I agree with much of what Hess has to say about the goals and tools that policymakers set and have at their disposal. I think that ignoring the different worlds that policymakers and practitioners inhabit and losing sight of biases that current policymakers have (e.g., schools are in the primary business of building human capital–students–so that the U.S. can compete in global markets) lead to the mistakes that policymakers have made in adopting and implementing policies. In ignoring these characteristics of policymakers, Hess gives an incomplete picture of educational policy in 2012. In an earlier post, I pointed out a major slip that policymakers make. Here are a few other errors.
Policymakers make two fundamental errors in thinking. They assume that redesigning, dumping, or replacing key structures—extending the school year and school day, mayoral control, charter schools, Common Core curricula, accountability through performance evaluation–will dramatically change teacher instruction and student learning. Secondly, they assume that public schools and classrooms are complicated not complex systems.
As a result of these assumptions and their ideological biases, many policymakers see schooling as a collection of complicated structures that can be broken down into discrete segments and re-engineered through algorithms and flow charts to perfection—like piloting a Boeing 737. Engineers work step-by-step in logical fashion on mostly inert objects seeking the best solutions. It is a complicated system.
But air traffic controllers, working in a complex, dynamic, and yes, messy, multilevel system such control towers, have to adapt constantly to varying weather conditions, differences among pilots, aircraft downtime, and daily peak arrivals/departures of flights. Controllers, like teachers in classrooms, work in dynamic settings and experience considerable stress that comes from multiple factors over which they have little power to alter that come into play minute-by-minute. Air traffic control like teaching is a complex system.
Many policymakers treat school system structures like mechanisms with gears and cogs. They issue directives seeking school and classroom reforms and talk as if administrators and practitioners will carry out these orders as shown in memos, flow charts, and published in policy manuals. Too many loose connections, unmapped but interdependent relationships, unpredictable events, and ambiguous directives combine into a web-like complex system confounding what policymakers seek, what administrators request, and what teachers end up doing. Re-engineering school organizations to fundamentally change classroom patterns remains a fantasy.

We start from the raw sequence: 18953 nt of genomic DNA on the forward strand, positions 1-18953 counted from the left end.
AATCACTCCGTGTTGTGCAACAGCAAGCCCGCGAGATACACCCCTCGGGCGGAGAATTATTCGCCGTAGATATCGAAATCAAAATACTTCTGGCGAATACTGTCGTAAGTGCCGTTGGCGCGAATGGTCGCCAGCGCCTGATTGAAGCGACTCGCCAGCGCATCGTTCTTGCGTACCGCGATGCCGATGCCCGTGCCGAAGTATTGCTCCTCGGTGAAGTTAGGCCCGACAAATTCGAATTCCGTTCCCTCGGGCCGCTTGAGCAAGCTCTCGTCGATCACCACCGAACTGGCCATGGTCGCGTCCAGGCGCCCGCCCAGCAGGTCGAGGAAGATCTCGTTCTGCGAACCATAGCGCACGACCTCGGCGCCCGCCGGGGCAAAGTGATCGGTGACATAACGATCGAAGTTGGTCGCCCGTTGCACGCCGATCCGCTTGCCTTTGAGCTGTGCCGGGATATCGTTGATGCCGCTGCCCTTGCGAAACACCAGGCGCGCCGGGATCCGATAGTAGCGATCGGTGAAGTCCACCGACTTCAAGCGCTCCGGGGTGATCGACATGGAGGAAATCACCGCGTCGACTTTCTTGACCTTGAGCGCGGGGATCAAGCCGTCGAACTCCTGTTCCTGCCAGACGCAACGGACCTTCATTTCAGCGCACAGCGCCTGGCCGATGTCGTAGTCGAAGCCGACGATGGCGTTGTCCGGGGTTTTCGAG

Compounding that fundamental error is that policymakers have only a dim idea of what teachers are thinking, much less doing everyday in their classrooms. While nearly all school board members have been students and sat a few feet away from teachers for over a dozen years, few have taught in public school classrooms. The same can be said for most federal and state policymakers. Generally, district superintendents have been teachers early in their careers but an emerging movement to hire non-educator superintendents in big cities (e.g., lawyer Joel Klein in New York, former Colorado Governor Roy Romer in Los Angeles, ex-U.S. Army generals Julius Becton in Washington, D.C. and John Stanford in Seattle) continues to spread in urban districts. [i]
The gap in first-hand knowledge of daily work conditions underscores the simple fact that teachers and policymakers live in separate worlds where experiences, values, and incentives differ dramatically.
David Labaree summed up those differences crisply:
“Teachers focus on what is particular within their own classrooms; reformers focus on what is universal across many classrooms. Teachers operate in a setting dominated by personal relations; reformers operate in a setting dominated by abstract political and social aims. Teachers draw on clinical experience; reformers draw on social scientific theory. Teachers embrace the ambiguity of classroom process and practice; reformers pursue the clarity of tables and graphs. Teachers put a premium on professional adaptability; reformers put a premium on uniformity of practices and outcomes.” [ii]
In being unable to see the world from teachers’ perspectives, policymakers intent upon transforming how teachers teach and students learn have a serious credibility problem in mobilizing teachers to support their reform agenda. And without teacher support for reform-driven policies, few significant changes will occur in daily lessons.
[i] Tim Quinn, “Preparing Non-Educators for the Superintendency,” The School Administrator, 2007, 7 (64), at: http://www.aasa.org/SchoolAdministratorArticle.aspx?id=6636, accessed May 19, 2012. The Broad Center, News Release, “Broad Superintendents Academy Graduates Outperform Their Peers in Raising Student Achievement,” August 30, 2010
[ii] David Labaree, Someone Has To Fail (Cambridge, MA: Harvard University Press, 2010), p. 158.